Giffords Law Center Gun Law Trendwatch: April 11, 2023
A Roundup and Analysis of the Latest State Firearm Legislation
Tennessee, a State Historically Beholden to Gun Extremists, Has an Opportunity to Save Lives. Will It Take It?
Every other week during the state legislative cycle, Gun Law Trendwatch breaks down trends in the gun violence prevention universe. We take an in-depth look at a topic of particular interest to legislators and advocates—this week it’s the choice Tennessee legislators face in the wake of yet another mass shooting—and provide updates on significant gun safety and gun lobby bills as they move through state legislatures.
State of the States
It’s Hard to Say That Any Single Law Could Have Prevented a Shooting, but a Few Proven Ones May Have Made a Difference
The country is reeling from another preventable mass shooting at an elementary school. On April 27, a 28-year-old former student carrying two assault weapons and a handgun killed three nine-year-olds and three adult staff members at the Covenant School in Nashville, Tennessee. The shooter was able to purchase seven firearms from five local gun stores over a two-year period before the shooting.
Tennessee has a gun death rate that is a remarkable 56% higher than the already astonishingly high national average. It also has the 10th weakest gun laws of all 50 states, earning it an F grade on our Annual Gun Law Scorecard. In 2021, Tennessee repealed a law requiring people carrying hidden guns in public to get a permit and background check and in 2022, it repealed a ban on short-barreled rifles and shotguns. A sawed-off shotgun was found at the shooter’s home.
It’s hard to prove that any single law could have prevented a shooting, but in this case, there are several types of reasonable laws in effect in other states that might have made a difference.
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Extreme risk protection order (ERPO) laws allow concerned family members, like the Covenant School shooter’s parents, to petition a court for an order that restricts a loved one’s access to guns temporarily if they pose a credible danger to their safety or the safety of others. Nineteen states and the District of Columbia have ERPO laws and they have been used in these states to disarm people who were at high risk of committing a mass shooting. Michigan and Minnesota are working to enact ERPO laws this year.
The Covenant School shooter also used assault weapons in the massacre. Assault weapons are types of ultra-lethal firearms because they allow a shooter to fire numerous high velocity rounds in seconds without losing control of the weapon. One of the assault weapons used by the shooter was foldable, making it easy to conceal. Assault weapons have been used in ten of the 17 deadliest mass shootings in the last decade and allow an assailant to injure and kill twice the number of people compared to an assailant with a non-assault weapon.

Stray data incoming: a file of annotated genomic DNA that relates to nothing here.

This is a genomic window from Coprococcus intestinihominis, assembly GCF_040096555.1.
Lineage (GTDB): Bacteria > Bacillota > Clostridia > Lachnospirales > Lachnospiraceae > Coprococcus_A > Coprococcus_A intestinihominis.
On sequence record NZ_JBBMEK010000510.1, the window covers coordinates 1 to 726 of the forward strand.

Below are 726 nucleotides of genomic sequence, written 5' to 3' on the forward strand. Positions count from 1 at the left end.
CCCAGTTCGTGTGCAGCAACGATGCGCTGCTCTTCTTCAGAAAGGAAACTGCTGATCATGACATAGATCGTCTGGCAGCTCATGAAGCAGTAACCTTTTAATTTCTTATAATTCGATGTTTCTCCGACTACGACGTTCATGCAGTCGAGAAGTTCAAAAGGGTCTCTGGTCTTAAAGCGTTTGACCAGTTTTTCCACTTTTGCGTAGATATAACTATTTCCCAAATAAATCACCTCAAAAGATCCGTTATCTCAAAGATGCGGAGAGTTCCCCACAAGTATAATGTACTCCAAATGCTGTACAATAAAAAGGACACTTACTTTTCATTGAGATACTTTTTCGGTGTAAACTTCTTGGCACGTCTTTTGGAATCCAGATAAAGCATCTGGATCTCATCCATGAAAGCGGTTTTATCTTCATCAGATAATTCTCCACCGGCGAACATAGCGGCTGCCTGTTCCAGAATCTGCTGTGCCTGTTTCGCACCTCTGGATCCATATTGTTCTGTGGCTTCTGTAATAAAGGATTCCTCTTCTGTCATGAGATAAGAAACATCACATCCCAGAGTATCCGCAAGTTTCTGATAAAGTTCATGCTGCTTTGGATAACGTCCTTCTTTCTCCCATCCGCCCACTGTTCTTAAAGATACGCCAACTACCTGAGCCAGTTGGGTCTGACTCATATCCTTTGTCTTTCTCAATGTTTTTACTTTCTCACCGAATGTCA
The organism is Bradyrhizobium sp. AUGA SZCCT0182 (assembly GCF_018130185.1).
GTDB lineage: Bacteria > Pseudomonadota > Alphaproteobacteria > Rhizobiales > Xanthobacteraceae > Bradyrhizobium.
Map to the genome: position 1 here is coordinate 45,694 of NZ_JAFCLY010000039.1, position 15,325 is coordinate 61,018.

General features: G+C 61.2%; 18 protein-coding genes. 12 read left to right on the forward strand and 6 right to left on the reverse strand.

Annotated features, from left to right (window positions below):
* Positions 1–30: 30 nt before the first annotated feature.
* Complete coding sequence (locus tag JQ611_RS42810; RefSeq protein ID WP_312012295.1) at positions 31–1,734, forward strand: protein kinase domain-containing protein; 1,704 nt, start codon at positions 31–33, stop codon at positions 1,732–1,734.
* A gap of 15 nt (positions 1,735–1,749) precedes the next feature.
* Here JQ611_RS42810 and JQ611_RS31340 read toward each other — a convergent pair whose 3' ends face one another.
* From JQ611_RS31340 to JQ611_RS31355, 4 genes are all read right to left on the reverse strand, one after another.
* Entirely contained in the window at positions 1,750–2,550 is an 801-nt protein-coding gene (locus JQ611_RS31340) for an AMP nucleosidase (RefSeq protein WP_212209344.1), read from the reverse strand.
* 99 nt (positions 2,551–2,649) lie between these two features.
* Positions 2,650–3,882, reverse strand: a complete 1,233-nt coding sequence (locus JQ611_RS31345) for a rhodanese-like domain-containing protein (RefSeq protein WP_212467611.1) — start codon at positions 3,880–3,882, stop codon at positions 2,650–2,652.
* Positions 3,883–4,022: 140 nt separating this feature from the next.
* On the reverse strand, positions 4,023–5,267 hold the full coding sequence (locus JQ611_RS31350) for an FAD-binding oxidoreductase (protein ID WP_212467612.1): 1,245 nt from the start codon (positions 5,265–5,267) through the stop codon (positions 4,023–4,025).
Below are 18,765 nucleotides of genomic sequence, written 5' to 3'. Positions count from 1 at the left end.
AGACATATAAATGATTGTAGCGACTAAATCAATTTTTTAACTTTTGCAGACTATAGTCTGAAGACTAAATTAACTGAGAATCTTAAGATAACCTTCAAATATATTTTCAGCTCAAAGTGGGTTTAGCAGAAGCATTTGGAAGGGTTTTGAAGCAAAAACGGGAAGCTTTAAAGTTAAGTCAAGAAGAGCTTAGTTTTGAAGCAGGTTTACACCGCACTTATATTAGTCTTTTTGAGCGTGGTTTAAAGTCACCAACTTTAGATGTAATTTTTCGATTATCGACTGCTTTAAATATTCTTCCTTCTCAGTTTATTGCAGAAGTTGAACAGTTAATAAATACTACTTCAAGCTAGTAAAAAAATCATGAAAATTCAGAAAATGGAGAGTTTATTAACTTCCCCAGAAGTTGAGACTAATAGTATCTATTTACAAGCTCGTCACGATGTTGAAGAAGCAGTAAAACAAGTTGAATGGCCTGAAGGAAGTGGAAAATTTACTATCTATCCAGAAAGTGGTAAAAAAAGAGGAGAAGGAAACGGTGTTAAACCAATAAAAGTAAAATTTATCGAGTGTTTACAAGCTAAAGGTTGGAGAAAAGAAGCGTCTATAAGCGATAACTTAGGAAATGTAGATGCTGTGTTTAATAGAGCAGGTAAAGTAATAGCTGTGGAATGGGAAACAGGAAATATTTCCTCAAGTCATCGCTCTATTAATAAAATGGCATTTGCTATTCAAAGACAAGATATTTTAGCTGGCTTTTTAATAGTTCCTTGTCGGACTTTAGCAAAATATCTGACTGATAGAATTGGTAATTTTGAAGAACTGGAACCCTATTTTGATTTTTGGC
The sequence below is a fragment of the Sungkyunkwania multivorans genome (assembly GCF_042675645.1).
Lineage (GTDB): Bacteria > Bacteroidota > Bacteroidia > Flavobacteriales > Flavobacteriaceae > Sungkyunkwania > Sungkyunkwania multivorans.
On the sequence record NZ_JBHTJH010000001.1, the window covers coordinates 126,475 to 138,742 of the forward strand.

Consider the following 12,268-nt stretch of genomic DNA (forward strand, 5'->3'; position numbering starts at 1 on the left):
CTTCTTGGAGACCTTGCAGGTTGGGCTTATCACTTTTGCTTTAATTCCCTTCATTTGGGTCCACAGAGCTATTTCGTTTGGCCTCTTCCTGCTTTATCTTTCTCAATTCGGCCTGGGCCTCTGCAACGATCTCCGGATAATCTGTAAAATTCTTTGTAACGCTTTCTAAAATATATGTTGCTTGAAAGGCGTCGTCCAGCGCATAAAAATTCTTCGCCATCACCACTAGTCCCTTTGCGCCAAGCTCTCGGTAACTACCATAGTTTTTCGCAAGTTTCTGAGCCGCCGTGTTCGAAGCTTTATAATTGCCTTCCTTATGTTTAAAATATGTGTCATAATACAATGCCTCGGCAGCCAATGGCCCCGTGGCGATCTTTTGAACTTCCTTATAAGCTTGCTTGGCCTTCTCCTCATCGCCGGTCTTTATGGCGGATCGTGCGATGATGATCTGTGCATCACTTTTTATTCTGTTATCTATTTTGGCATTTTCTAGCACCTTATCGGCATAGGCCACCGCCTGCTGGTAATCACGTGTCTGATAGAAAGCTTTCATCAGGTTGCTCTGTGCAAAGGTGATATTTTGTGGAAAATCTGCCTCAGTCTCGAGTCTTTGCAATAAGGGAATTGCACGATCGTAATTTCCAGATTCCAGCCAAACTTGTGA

Assault weapons are versions of firearms designed for the battlefield. Doctors say that bullets fired from an assault weapon can “liquify” organs. The effect on children’s bodies can be so damaging that after an assault weapons massacre at Robb Elementary in Uvalde, Texas, last year, parents had to provide DNA samples to identify their slain children.
Tennessee does not have any law limiting or prohibiting assault weapons, nor the large-capacity magazines that can make them even deadlier by allowing a shooter to file dozens of rounds without reloading. In 2023, Illinois became the 10th state, including the District of Columbia, to enact an assault weapons ban, and serious efforts are underway this session in Colorado, Rhode Island, and Washington State. Fourteen states and the District of Columbia have banned large-capacity magazines, with Illinois becoming the most recent earlier this year.
As foreseeable and despicable as the tragedy in Nashville was, Tennessee legislators could use it to understand where they have opportunities to save future lives. Whether they will grasp this moment to make lifesaving advances—as most Americans want lawmakers to do—or forsake it in favor of gun extremism remains to be seen.
JOIN THE FIGHT
Gun violence costs our nation 40,000 lives each year. We can’t sit back as politicians fail to act tragedy after tragedy. Giffords Law Center brings the fight to save lives to communities, statehouses, and courts across the country—will you stand with us?
Gun Safety Spotlight
Strong Gun Violence Prevention Policies Are Advancing in Many States
Several states have refused to turn a blind eye to the mounting gun deaths and mass shootings in our nation and are steadily advancing effective and popular gun violence prevention policies through their legislatures this year.
On April 13, Michigan’s governor signed bills to close the private sale loophole (HB 4138 and HB 4142) as well as bills to keep guns out of the hands of minors (SB 79, SB 80, SB 81, and SB 82). This is the first major legislative effort on gun violence prevention in more than a decade, at least. A bill to create an extreme risk protection order law (SB 83) is also moving and has passed its chamber of origin.